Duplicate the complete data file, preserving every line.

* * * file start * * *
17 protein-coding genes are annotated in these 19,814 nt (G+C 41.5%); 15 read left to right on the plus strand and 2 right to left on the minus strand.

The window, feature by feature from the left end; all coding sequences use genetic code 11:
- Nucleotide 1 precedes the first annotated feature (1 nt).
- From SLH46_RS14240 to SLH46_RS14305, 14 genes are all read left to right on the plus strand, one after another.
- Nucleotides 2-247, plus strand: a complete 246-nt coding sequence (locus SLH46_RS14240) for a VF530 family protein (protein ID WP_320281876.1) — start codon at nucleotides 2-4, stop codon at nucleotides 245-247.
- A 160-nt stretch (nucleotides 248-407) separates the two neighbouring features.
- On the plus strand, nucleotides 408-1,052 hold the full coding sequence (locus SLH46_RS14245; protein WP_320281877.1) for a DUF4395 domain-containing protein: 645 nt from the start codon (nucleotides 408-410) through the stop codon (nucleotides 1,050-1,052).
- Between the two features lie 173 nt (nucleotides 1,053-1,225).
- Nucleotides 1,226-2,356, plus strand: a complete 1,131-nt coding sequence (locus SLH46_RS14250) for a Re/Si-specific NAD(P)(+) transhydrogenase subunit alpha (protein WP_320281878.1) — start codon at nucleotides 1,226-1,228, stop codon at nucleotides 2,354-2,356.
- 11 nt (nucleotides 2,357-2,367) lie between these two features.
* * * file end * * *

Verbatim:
17 protein-coding genes are annotated in these 19,814 nt (G+C 41.5%); 15 read left to right on the plus strand and 2 right to left on the minus strand.

The window, feature by feature from the left end; all coding sequences use genetic code 11:
- Nucleotide 1 precedes the first annotated feature (1 nt).
- From SLH46_RS14240 to SLH46_RS14305, 14 genes are all read left to right on the plus strand, one after another.
- Nucleotides 2-247, plus strand: a complete 246-nt coding sequence (locus SLH46_RS14240) for a VF530 family protein (protein ID WP_320281876.1) — start codon at nucleotides 2-4, stop codon at nucleotides 245-247.
- A 160-nt stretch (nucleotides 248-407) separates the two neighbouring features.
- On the plus strand, nucleotides 408-1,052 hold the full coding sequence (locus SLH46_RS14245; protein WP_320281877.1) for a DUF4395 domain-containing protein: 645 nt from the start codon (nucleotides 408-410) through the stop codon (nucleotides 1,050-1,052).
- Between the two features lie 173 nt (nucleotides 1,053-1,225).
- Nucleotides 1,226-2,356, plus strand: a complete 1,131-nt coding sequence (locus SLH46_RS14250) for a Re/Si-specific NAD(P)(+) transhydrogenase subunit alpha (protein WP_320281878.1) — start codon at nucleotides 1,226-1,228, stop codon at nucleotides 2,354-2,356.
- 11 nt (nucleotides 2,357-2,367) lie between these two features.